New Zealand: Land Of Fields And Fjords

by Cynthia Banks

Despite its relatively small size – approximately the same area as the state of Colorado – New Zealand packs quite a punch! Whether you are into relaxing on sun scoured beaches, or climbing massive mountains, New Zealand can offer both, and even in the same day.

Female students kayaking
Enjoy kayaking in Pahia, NZ. Photo by Ashley Houston

The geography of the island nation lets interns see everything from glaciers and fjords to active volcanoes. An internship can be supplemented by bungee jumping, sea kayaking, surfing, or hiking, all while working in a country that has been called the most business-friendly country in the world. With such a diverse variety in its geography, it is a good idea to get a little knowledge of New Zealand’s landscape before your trip.

Islands

Made up of two main islands, the North Island and South Island, New Zealand offers tons of exciting adventures for everyone. These two islands are referred to as the mainland and are home to the vast majority of the population. There are also many smaller islands to explore such as Chatham Islands and Stewart Island. The latter is the third largest island of the group and lies less than 19 miles off the southern shores of South Island. It is home to only around 400 inhabitants.

Climate

It is also a good idea to learn a little about the land because the climate and topography of the North Island and South Island differ so greatly. The North Island has a much more temperate climate with black sand beaches lining the west coast, white sand beaches in the east, and gold sand beaches defining the tropical, northernmost points of the island.

Tongariro National Park in the center of the island is a giant volcanic region and is largely responsible for the black sands. The park provides some incredible vistas, extreme hikes, and even skiing and snowboarding in the winter. It is the first national park to be established in New Zealand and holds great cultural significance for the ancient Maori people, the original inhabitants of New Zealand. They called the string of islands, “The Land of the Long White Cloud.”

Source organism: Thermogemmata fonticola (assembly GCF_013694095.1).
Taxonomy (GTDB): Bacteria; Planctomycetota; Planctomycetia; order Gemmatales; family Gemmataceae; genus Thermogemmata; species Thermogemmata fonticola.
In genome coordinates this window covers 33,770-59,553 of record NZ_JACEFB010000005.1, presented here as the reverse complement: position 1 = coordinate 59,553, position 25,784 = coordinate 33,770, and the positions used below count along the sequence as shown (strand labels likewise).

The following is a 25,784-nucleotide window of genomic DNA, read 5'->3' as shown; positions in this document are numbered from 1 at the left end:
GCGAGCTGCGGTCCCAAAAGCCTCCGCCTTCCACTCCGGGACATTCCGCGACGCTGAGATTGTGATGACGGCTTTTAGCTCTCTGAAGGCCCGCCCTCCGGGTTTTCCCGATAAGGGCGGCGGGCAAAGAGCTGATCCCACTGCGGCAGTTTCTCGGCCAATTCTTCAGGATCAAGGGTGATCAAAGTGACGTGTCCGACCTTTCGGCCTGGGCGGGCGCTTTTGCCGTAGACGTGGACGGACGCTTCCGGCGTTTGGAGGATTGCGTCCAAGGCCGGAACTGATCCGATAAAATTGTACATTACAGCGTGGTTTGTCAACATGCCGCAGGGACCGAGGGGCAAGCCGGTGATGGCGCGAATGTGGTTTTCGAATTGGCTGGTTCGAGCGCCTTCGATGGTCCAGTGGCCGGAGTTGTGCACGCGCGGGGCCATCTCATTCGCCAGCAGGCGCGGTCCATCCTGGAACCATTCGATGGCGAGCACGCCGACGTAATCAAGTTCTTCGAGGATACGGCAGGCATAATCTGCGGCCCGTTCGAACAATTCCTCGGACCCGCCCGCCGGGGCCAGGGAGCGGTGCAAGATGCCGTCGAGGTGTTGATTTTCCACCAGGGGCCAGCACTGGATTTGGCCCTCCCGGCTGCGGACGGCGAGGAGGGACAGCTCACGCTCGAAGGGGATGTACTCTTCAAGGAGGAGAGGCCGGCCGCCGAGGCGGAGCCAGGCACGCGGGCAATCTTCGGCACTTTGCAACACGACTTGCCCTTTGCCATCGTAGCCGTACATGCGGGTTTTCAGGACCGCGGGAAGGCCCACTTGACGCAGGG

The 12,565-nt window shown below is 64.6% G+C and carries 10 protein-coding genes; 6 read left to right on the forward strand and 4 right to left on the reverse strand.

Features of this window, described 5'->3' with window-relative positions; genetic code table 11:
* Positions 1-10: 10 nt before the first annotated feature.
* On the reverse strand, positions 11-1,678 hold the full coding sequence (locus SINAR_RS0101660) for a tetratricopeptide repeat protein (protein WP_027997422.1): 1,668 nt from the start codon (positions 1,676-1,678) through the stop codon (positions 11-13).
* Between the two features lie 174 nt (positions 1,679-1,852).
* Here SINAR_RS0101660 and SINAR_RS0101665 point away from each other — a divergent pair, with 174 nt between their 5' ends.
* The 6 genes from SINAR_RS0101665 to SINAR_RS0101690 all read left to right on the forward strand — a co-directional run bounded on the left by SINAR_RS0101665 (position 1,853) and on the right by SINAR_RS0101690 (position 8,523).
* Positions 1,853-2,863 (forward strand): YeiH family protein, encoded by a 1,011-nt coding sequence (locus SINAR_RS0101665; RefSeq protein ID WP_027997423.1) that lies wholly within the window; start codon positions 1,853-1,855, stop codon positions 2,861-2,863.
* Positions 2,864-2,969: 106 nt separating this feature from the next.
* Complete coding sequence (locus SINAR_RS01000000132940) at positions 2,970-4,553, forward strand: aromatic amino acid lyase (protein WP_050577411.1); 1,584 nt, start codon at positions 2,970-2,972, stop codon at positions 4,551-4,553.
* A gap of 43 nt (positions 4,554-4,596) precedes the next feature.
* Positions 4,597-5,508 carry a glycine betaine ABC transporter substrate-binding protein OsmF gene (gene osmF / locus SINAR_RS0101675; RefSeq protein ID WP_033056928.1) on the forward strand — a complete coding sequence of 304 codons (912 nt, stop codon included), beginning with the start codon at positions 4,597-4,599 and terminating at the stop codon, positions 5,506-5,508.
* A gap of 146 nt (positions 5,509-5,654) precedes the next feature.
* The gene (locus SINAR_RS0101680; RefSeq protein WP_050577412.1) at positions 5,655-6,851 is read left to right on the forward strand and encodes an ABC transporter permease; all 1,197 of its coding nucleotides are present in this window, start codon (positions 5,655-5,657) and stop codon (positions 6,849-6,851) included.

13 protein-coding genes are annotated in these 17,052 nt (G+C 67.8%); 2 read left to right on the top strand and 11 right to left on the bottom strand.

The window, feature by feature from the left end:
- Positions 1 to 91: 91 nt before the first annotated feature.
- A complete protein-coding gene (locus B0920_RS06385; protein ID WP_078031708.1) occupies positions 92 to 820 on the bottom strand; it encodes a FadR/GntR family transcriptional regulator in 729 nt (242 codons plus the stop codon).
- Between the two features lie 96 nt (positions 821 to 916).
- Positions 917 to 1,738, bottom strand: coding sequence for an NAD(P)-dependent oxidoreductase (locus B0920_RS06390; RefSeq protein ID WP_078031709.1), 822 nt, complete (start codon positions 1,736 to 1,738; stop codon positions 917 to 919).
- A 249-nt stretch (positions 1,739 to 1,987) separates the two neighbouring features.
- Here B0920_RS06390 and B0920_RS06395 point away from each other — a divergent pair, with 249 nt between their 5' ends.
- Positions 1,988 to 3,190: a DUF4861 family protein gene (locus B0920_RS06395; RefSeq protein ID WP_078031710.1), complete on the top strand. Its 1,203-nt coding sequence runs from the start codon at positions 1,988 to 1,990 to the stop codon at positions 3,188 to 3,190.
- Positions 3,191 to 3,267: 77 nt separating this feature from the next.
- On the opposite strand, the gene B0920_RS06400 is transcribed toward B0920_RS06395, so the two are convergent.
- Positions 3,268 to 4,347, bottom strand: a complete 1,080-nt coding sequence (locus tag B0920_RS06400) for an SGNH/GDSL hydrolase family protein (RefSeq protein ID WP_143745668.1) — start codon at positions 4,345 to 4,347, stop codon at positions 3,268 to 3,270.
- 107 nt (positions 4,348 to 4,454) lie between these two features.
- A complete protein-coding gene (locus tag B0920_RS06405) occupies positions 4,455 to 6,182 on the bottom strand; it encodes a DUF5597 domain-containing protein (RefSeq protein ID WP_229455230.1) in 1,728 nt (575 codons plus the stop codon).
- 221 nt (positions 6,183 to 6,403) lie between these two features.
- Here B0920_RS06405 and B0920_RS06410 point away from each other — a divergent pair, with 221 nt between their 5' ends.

The landscape has offered up what is known as the “Nine Great Walks of New Zealand.” The world famous tracks offer up some of the best paths and are spread across the islands. One is located in Tongariro National Park. All of the walks can be done independently or with a guided tour. Hikers can stay in huts or cabin style lodges and depending on which you choose, enjoy up close views of sparkling blue lakes, valleys carved by glaciers, beaches, and historic sites.

The South Island, houses five of the great walks, and is perhaps the most diverse of all the islands. It consists of large metropolitan areas like Christchurch and Dunedin with their surrounding farmland on the east coast and the picturesque Southern Alps towering above the west coast. Interns should expect to see more variation in the weather on the South Island, including more snow in the winter. Make sure to bring some warm clothes for the South Island because the allure of the mountains beckons year round exploration.

Metropolitan Areas

Overall, there are five main metropolitan areas throughout New Zealand, three on the North Island and two on the South Island. Auckland, located on the North Island is the largest city in New Zealand with nearly one quarter of the country’s population living within the city limits. The population is diverse and visitors will hear many languages spoken. It is a great locations for interns looking to be exposed to a vast array of different cultures in a single trip.

About two hours south of Auckland is Hamilton, New Zealand. Hamilton is known for its gardens and music festivals, but when internship hours are over and curiosity leads you away from downtown, be sure to take a quick bus ride to check out the Shire. Home of the hobbits in the Lord of the Rings trilogy. Moreover, Hamilton is located in the Waikato Region where a large percentage of the population is Maori.

In the southwestern part of the North Island, the nation’s capital, Wellington, offers interns an incredibly well-rounded experience. As the country’s second-largest city, Wellington has great cafes, shops, and nightlife. This city also hosts numerous music, art, and film festivals.  

The largest city on the South Island is Christchurch. Christchurch is known as one of only a handful of cities where you can ski and surf in the same day. Though, if you are looking for a more low-key adventure, Christchurch’s downtown promises not to disappoint with dozens of restaurants and an aquarium.

Just down the coast in Dunedin, take advantage of New Zealand’s “ultimate college town.” Although it is hard to leave, Dunedin is the gateway to Fiordland National Park, Queenstown, and the large ski resorts of the South Island.

An internship in New Zealand can provide many things including insight into another culture, the unique thrills of attending an All Blacks game (the national rugby team), adrenaline pumping adventures, and quiet beaches all as part of a great segway to a successful career.